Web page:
PETERBOROUGH, NH — Poet Sonia Sanchez, the author of more than 17 internationally renowned volumes of verse, will receive the Edward MacDowell Medal at a ceremony on the MacDowell grounds on Sunday, July 10, 2022. The return of the outdoor public celebration, including introductory remarks by novelist and MacDowell Fellow Walter Mosley and picnicking on the grounds, will be the first since August of 2019.
“I had tears in my eyes as I learned about this award,” said Sanchez, who is widely considered one of the most important writers of the Black Arts Movement. “When I consider my dear friend, Sister Toni, and so many others who have been given this award, I feel so welcomed to be part of that group. It is a great honor to be this year’s awardee. MacDowell has such a great herstory and history of caring and concern for artists; it is a joy this place exists to keep the world on a path toward re-civilization, peace, and humanity.”
The author and international lecturer on Black culture and literature, women’s liberation, peace, and racial justice joins an august group of other MacDowell Medal winners such as Robert Frost (1962), Georgia O’Keeffe (1972), Leonard Bernstein (1987), Louise Bourgeois (1990), I.M. Pei (1998), Sonny Rollins (2010), Stephen Sondheim (2013), Toni Morrison (2016), Art Spiegelman (2018), Charles Gaines (2019), and Rosanne Cash (2021).
Sanchez is the author of more than 20 books of poetry, children’s literature, and plays, including We a BaddDDD People, Homegirls and Handgrenades (winner of the 1985 American Book Award), Under a Soprano Sky, Does Your House Have Lions?, Like the Singing Coming off the Drums, Shake Loose My Skin, and Morning Haiku.
“Sonia Sanchez’s illustrious career spans seven decades. Her commanding oeuvre continues to elevate language’s ability to give voice to entire communities (their daily pleasures and pains) inside our shared and troubled history,” said Claudia Rankine, a MacDowell Fellow and chairman of this year’s MacDowell Medal selection panel. “A founding member of the Black Arts Movement, this poet, activist, scholar, and American treasure is, without doubt, a major figure in the landscape of American letters.”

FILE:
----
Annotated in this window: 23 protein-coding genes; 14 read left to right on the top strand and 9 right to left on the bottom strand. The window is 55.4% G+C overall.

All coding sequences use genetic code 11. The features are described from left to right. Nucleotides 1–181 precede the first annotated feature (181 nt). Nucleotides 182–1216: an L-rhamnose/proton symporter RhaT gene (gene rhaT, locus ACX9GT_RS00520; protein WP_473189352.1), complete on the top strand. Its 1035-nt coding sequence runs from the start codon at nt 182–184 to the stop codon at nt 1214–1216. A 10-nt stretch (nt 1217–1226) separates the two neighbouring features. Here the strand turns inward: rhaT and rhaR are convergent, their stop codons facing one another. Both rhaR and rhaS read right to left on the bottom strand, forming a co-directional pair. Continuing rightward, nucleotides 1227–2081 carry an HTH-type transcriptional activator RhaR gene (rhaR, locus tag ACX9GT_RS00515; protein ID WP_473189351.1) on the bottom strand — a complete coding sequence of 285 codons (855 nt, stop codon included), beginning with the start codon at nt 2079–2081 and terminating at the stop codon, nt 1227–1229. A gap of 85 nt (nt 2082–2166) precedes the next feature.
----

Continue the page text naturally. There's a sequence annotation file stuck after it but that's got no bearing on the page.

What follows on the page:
Rankine, the author of Citizen: An American Lyric, Don’t Let Me Be Lonely, three plays, and the essay collection Just Us: An American Conversation, was joined on the Medal Selection panel by MacDowell Fellow and Board Member Vijay Seshadri, and poets and essayists Erica Hunt, Nuar Alsadir, Jericho Brown, and David St. John.
“The magnificent Sonia Sanchez – lifelong poet, crafter of the complex and the clear, the hard and the beautiful – acknowledges who we are on this earth through American eras hopeful, frightening, and imponderable,” said MacDowell Board Chair, Fellow, and best-selling author Nell Painter. “She is an eloquent international figure, helping us understand the world. Over our many decades, I have looked up to Sonia Sanchez as bard and also as a forger of the new intellectual field of Black studies that has remade our consciousness.”
A sponsor of the Women’s International League for Peace and Freedom, Sanchez is the winner of numerous awards, including the Robert Frost Medal for distinguished lifetime service to American poetry and the Langston Hughes Poetry Award. Other awards and honors include a National Endowment for the Arts grant, the 1985 Lucretia Mott Award, the 2004 Harper Lee Award, the 2009 Robert Creeley Award, the 2018 Wallace Stevens Award, the 2019 Anisfield-Wolf Lifetime Achievement Award, and the 2021 Dorothy and Lillian Gish Prize. In December of 2011, Philadelphia Mayor Michael Nutter selected Sonia Sanchez as Philadelphia’s first Poet Laureate.
Sanchez’s other books include Homecoming, Love Poems, I’ve Been a Woman, A Sound Investment and Other Stories, Wounded in the House of a Friend, and most recently Collected Poems. In addition to being a contributing editor to Black Scholar and The Journal of African Studies, she has edited the anthology We Be Word Sorcerers: 25 Stories by Black Americans. BMa: The Sonia Sanchez Literary Review is the first African American Journal that discusses the work of Sonia Sanchez and the Black Arts Movement.
Sanchez will be introduced to the Medal Day crowd by Mosley, who will speak to the poet’s impact on our culture before she receives the MacDowell Medal from Painter. Mosley is an American novelist, most widely recognized for his crime fiction. His first published book, Devil in a Blue Dress, was the basis of a 1995 movie starring Denzel Washington.
The MacDowell Medal, which has rotated annually among all disciplines practiced at MacDowell, has been awarded since 1960 to an artist who has made an outstanding contribution to American culture. Its presentation, which often draws more than 1,200 visitors from around the country to MacDowell’s 450-acre wooded campus, offers the public the opportunity to walk the paths on the one day each year that MacDowell is open to the public. This free, public arts event is made possible with the support of generous individual contributors and business sponsors. For more information, please visit www.macdowell.org/events/2022-medal-day. Join the conversation with #MacDowellMedal.
For more information on event sponsorship or tickets, contact Brett Evan Solomon email@example.com.